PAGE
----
However, it isn't going to be any easier for Moreno to get into shape now, as a knee injury and subsequent surgery will sideline the 26-year-old for 4-6 weeks.
Jason Cole of Yahoo Sports passed along even more ominous news regarding Moreno's knee:
Talked to a source who has seen Knowshon Moreno's knee. Said it's "bad." Prob will play, but the issue is how long.
— Jason Cole (@JasonPhilCole) June 20, 2014
Add the news together, and it's sent Moreno's fantasy stock on a downward spiral that likely won't end until we see him back on the practice field. Yes, Moreno was a top-five fantasy back in 2013, but one big year in five is a tough enough sell without adding the injury.
The opposite holds true, of course, for Miller, as the longer he's sidelined, the more Miller's fantasy draft stock will climb. Bear in mind though that whoever wins the starting job at running back will be running behind arguably the NFL's worst offensive line in 2013.
A line that will now be without center Mike Pouncey for the beginning of the regular season thanks to a hip injury.
Is Arian Foster Back? Will Andre Johnson Ever Show Up?
Things didn't go quite according to plan for the Houston Texans in 2013.
After winning the AFC South two years in a row, the Texans cratered to the tune of two wins last year. That implosion was the impetus for big changes in Houston. Gary Kubiak is gone as head coach, replaced by Bill O'Brien. Same for Matt Schaub at quarterback, with journeyman Ryan Fitzpatrick taking the reins under center.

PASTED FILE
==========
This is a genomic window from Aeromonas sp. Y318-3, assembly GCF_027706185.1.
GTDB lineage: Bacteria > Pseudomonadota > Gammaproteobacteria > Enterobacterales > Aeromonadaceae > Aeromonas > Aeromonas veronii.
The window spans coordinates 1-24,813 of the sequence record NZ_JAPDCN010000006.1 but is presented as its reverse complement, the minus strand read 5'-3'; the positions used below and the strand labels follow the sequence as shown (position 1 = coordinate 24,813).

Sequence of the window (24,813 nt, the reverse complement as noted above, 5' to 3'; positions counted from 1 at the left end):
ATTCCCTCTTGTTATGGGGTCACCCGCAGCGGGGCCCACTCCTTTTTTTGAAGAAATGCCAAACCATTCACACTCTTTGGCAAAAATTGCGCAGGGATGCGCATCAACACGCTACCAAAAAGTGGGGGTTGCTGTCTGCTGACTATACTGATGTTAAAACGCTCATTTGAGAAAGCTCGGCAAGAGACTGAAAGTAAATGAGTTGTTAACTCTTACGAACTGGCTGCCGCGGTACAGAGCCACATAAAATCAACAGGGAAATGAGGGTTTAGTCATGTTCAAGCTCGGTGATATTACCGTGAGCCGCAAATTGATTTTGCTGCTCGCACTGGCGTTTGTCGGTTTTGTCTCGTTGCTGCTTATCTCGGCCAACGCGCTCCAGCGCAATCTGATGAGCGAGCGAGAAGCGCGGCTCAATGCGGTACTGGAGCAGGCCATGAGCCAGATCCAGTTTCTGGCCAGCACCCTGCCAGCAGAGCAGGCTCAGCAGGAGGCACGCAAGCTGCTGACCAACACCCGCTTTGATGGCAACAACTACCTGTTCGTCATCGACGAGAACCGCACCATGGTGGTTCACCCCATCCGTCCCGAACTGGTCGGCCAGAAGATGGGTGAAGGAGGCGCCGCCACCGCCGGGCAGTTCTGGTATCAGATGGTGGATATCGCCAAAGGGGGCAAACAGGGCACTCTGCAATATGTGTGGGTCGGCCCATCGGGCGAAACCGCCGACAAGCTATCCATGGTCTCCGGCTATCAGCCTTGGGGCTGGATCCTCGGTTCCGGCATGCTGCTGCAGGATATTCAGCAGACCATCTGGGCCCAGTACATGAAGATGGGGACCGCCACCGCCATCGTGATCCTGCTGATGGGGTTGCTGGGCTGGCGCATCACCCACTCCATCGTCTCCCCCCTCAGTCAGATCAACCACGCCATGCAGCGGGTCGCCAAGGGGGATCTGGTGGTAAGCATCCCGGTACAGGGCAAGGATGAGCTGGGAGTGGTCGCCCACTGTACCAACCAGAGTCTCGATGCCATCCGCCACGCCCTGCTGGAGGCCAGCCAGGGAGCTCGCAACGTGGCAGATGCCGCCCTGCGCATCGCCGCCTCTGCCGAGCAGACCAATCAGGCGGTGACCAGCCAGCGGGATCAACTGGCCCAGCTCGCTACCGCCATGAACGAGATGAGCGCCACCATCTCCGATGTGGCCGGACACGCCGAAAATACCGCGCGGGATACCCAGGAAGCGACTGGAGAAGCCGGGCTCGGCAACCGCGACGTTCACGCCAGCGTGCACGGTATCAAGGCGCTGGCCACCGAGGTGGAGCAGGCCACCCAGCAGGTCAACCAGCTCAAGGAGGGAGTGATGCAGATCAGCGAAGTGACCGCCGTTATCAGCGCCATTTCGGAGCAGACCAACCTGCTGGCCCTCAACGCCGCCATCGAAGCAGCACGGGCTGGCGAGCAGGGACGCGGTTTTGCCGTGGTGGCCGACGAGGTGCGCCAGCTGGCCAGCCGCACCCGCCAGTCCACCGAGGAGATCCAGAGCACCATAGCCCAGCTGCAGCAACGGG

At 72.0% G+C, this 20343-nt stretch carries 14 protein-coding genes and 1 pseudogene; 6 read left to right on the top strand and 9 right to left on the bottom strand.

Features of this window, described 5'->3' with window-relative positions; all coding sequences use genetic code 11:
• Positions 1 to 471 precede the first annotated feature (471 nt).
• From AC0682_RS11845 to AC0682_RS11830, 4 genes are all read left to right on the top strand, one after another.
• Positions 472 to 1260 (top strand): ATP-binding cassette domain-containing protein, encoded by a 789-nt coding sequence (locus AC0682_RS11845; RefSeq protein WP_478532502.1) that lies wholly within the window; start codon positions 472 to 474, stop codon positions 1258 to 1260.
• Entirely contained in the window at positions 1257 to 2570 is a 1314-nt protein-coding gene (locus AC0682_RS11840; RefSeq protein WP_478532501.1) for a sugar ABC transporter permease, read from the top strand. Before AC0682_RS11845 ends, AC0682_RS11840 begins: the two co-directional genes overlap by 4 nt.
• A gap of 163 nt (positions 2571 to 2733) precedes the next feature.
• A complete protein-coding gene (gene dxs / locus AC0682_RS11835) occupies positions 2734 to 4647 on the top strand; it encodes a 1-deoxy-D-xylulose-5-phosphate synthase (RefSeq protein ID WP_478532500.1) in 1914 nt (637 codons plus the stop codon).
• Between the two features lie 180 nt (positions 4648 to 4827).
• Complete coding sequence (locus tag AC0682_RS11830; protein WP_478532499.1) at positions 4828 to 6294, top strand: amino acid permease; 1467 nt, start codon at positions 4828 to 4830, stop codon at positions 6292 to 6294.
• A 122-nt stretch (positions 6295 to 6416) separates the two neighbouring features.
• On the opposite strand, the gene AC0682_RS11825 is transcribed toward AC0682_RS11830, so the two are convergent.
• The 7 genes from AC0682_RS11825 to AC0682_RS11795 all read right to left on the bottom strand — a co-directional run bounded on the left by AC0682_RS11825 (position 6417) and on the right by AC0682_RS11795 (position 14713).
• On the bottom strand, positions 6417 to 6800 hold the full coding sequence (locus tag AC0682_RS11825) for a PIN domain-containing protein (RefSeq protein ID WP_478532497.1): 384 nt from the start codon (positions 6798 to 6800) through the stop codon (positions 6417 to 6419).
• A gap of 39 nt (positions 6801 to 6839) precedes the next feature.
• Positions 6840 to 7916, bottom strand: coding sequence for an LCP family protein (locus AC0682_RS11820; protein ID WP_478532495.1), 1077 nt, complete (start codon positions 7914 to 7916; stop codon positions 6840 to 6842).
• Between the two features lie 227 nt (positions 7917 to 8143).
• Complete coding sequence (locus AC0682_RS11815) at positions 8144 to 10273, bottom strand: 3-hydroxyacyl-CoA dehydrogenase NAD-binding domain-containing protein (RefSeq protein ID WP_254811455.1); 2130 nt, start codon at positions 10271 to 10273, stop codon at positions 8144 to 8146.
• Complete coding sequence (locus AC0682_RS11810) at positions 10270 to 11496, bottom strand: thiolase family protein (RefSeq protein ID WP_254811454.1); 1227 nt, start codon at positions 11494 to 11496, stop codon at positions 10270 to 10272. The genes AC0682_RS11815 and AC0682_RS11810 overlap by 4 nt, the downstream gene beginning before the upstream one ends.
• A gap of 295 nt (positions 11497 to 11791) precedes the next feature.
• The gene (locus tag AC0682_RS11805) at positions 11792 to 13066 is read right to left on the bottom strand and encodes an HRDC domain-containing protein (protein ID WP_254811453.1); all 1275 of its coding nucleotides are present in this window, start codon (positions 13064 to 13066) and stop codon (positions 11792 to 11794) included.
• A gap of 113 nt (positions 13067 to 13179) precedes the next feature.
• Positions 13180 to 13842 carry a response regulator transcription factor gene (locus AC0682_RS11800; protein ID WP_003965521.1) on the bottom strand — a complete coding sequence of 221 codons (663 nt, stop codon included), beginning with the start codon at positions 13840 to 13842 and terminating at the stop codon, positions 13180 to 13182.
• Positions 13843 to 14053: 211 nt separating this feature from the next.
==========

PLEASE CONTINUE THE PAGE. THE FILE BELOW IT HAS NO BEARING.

What fantasy owners want to know is how these changes will affect the Texans' resident stars.
Running back Arian Foster was part of the problem last year. Foster entered the 2013 season hurt and ended it the same way, posting his worst numbers in years. That led some to speculate that Foster's ridiculous workload (956 carries from 2010-2012) was catching up to him.
However, left tackle Duane Brown saw the old Foster on the field in OTAs, according to Brian T. Smith of the Houston Chronicle:
He’s a very special talent. He has a lot of tools that you can’t coach. His elusiveness, his vision, his ability to catch out of the backfield. He has everything. And when he’s healthy, I think he’s definitely the best back in this league. And I think he’s on track to show that this year.
Of course, just the fact that Foster's on the field puts him one up on wide receiver Andre Johnson.
Johnson actually had a great individual season in 2013, catching 109 passes and topping 1,400 receiving yards. However, the team's failures left a sour taste in Johnson's mouth, and to this point the 32-year-old has yet to report.
O'Brien has maintained a positive stance on the situation all along, but after Johnson's absence stretched into mandatory minicamps, Johnson's adviser didn't sound so upbeat while speaking with Smith. “Right now, that’s all that he can do,” adviser Andre Melton said. “We’ve done what we can do, so we’re just sitting there waiting.”
Still, given Johnson's age and salary, it's hard to imagine a situation where he isn't in Houston this season. Sooner or later, as the fines start adding up, Johnson is going to report.
Seeing that, as well as a healthy and spry Foster in action, would go a long way toward alleviating doubts about spending an early fantasy pick on the veterans.
Who Will Step Up to Replace Emmanuel Sanders in Pittsburgh?
The Pittsburgh Steelers were a tale of two teams in 2014. The first story was a tragedy, as the Steelers lost their first four games and six of their first eight. In the season's second half the action picked up as the Steelers flipped the script, going 6-2 down the stretch and narrowly missing the playoffs.